Alphonso Johnson
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Alphonso Johnson
Alphonso Johnson
Alphonso Johnson.jpg
Johnson in Rochester, New York, 1977
Background information
Born (1951-02-02) February 2, 1951 (age 68)
Philadelphia, Pennsylvania, U.S.
  • Musician
  • composer
  • educator
LabelsEpic/CBS Records

Alphonso Johnson (born February 2, 1951) is an American jazz bassist active since the early 1970s. Johnson was a member of the influential jazz fusion group Weather Report from 1973 to 1975, and has performed and recorded with numerous high-profile rock and jazz acts including Santana, Phil Collins, Bob Weir of the Grateful Dead, and Chet Baker.


Born in Philadelphia, Pennsylvania, Johnson started off as an upright bass player, but switched to the electric bass in his late teens. Beginning his career in the early 1970s, Johnson showed innovation and fluidity on the electric bass. He sessioned with a few jazz musicians before landing a job with Weather Report,[1] taking over for co-founding member Miroslav Vitous. Johnson debuted with Weather Report on the album Mysterious Traveller. He appeared on two more Weather Report albums: Tale Spinnin' (1975) and Black Market (1976) before he left the band to work with drummer Billy Cobham.[1] During 1976-77 he recorded three solo albums as a band leader, for the Epic label, in a fusion-funk vein.

Johnson was one of the first musicians to introduce the Chapman Stick to the public. In 1977 his knowledge of the instrument offered him a rehearsal with Genesis, who were looking for a replacement for guitarist Steve Hackett.[2] Being more of a bassist than a guitarist, Johnson instead recommended his friend ex-Sweetbottom guitarist and fellow session musician Daryl Stuermer, who would go on to remain a member of Genesis's touring band until the 2007 reunion tour.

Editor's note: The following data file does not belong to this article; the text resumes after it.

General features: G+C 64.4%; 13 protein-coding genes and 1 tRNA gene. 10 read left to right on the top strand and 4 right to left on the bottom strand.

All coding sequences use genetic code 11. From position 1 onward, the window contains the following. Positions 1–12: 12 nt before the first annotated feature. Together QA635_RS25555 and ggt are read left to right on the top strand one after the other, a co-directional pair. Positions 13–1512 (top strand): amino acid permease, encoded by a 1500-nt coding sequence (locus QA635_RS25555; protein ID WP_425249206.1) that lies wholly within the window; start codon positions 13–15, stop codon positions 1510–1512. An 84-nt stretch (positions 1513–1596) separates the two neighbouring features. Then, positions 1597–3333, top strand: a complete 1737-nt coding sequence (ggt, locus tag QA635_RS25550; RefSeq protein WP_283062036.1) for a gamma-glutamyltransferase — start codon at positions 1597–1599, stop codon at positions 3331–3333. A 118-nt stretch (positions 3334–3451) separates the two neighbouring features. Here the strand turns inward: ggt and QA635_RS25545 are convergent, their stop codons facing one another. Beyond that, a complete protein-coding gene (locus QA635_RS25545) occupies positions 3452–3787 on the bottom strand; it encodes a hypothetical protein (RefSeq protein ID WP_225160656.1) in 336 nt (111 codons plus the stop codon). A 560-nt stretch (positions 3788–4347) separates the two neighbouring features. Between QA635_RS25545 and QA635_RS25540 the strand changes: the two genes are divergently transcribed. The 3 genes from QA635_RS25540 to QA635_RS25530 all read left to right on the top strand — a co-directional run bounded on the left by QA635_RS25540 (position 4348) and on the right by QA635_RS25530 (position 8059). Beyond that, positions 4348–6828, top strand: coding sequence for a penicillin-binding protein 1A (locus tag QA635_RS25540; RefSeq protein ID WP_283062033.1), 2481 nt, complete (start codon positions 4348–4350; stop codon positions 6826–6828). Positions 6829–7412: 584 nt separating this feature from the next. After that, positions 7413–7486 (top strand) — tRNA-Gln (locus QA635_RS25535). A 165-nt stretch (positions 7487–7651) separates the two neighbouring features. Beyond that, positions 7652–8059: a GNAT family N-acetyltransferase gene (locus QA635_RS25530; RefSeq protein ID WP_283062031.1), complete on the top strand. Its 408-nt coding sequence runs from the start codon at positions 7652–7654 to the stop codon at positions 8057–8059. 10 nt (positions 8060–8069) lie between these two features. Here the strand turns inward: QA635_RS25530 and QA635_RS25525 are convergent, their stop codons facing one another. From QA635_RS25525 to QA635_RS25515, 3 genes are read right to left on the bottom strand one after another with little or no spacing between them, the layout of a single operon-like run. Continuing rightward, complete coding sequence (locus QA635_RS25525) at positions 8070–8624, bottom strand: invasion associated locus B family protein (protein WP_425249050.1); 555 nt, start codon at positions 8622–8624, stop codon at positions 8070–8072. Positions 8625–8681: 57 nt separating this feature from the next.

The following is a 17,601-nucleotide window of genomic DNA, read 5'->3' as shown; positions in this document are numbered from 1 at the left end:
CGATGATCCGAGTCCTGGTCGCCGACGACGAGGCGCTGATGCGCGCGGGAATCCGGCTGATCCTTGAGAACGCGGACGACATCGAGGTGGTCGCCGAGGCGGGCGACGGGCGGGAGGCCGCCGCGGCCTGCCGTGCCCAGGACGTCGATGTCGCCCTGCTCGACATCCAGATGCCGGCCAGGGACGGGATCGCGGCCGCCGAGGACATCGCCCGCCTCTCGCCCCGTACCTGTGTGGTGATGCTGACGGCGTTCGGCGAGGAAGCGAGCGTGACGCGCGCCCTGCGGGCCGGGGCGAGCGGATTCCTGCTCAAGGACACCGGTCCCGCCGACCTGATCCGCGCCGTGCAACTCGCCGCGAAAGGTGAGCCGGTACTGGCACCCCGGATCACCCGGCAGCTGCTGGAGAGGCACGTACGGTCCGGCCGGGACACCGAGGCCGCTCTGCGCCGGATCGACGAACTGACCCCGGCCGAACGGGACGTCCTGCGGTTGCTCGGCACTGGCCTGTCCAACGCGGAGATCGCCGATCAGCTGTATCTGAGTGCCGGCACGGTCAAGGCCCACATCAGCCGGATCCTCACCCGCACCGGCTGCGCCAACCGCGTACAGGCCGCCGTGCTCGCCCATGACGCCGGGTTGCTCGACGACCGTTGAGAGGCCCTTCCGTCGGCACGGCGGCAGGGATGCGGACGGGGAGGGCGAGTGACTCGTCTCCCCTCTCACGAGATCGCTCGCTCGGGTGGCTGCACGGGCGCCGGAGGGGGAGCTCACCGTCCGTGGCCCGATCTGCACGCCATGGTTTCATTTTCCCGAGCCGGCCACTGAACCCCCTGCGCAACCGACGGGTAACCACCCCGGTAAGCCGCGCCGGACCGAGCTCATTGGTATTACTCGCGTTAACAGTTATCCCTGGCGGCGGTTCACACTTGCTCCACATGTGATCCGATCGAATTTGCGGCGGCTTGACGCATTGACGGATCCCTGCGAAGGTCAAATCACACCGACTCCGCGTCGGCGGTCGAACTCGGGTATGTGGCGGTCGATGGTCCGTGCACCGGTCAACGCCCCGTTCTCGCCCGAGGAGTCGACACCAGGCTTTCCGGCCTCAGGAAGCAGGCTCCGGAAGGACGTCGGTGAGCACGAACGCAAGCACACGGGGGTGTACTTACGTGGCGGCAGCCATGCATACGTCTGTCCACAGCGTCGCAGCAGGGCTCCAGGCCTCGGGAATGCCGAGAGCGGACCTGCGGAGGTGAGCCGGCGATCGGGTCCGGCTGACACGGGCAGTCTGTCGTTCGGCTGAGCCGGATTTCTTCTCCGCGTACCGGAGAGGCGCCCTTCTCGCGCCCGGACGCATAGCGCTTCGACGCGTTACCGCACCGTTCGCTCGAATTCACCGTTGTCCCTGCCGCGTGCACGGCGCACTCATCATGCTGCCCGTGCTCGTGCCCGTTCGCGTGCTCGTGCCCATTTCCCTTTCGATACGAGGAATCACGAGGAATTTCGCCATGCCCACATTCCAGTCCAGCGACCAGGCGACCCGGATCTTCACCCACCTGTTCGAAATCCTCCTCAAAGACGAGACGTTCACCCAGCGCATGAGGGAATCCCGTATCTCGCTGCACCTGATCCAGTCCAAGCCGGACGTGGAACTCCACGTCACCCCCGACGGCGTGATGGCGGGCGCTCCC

Johnson was one of two bass players on Phil Collins's first solo album, Face Value, in 1981.

In early 1982, Johnson joined Grateful Dead member Bob Weir's side project Bobby and the Midnites. He would reunite with Weir in 2000, playing bass in place of Phil Lesh on tour with The Other Ones. He has also performed fusion versions of Grateful Dead songs alongside Billy Cobham in the band Jazz Is Dead.

In 1996, Johnson played bass on tracks Dance on a Volcano and Fountain of Salmacis on Steve Hackett's Genesis Revisited album.

Later in 1996, Johnson toured Europe and Japan with composer and saxophonist Wayne Shorter, pianist James Beard, drummer Rodney Holmes, and guitarist David Gilmore.

In the fall of 2011 he began working toward a music education degree at the Department of Music at California State University, Northridge. He has an extensive experience as a bass teacher and has conducted bass seminars and clinics in Germany,[3][4][5][6] England, France, Scotland, Ireland, Japan, Switzerland, Australia, Brazil and Argentina.

Johnson serves as an adjunct instructor at the University of Southern California [7] and the California Institute of the Arts.


Electric basses

  • Lobue Custom
  • Warwick Alphonso Johnson Custom Shop Bass Guitar[3][8]
  • Warwick Infinity
  • Modulus Quantum 5 String Fretted and Fretless Bass

Acoustic basses

  • Washburn AB45


As leader

  • Moonshadows (1976)
  • Yesterday's Dreams (1976)
  • Spellbound (1977)

As sideman

With Weather Report

With Eddie Henderson

With Dee Dee Bridgewater

With Chet Baker

With Phil Collins

With Bob Weir

With Santana

With Steve Hackett

With Abraxas Pool


  1. ^ a b Yanow, Scott. "Alphonso Johnson: Biography". Allmusic. Retrieved 2011.
  2. ^ Alphonso Johnson
  3. ^ a b Wetzel, Michael (September 11, 2013). "Video: German Warwick Bass Guitars". Deutsche Welle TV. Retrieved 2014.
  4. ^ Herrera, Jonathan (September 30, 2013). "Warwick Bass Camp 2013: The Best of the Bass". Premier Guitar. Retrieved 2015.
  5. ^ Pilger, Georg; Schmitz, Ralf (January 5, 2014). "Video: Warwick Bass Camp 2013". JazzrockTV. Retrieved 2015.
  6. ^ "Alphonso Johnson". Gitarre & Bass Magazine. Archived from the original on 4 December 2013. Retrieved 2013.
  7. ^
  8. ^ "Video: Warwick Custom Shop Basses: Jack Bruce Signature for Alphonso Johnson". Warwick. Retrieved 2013.

External links

  This article uses material from the Wikipedia page available here. It is released under the Creative Commons Attribution-Share-Alike License 3.0.



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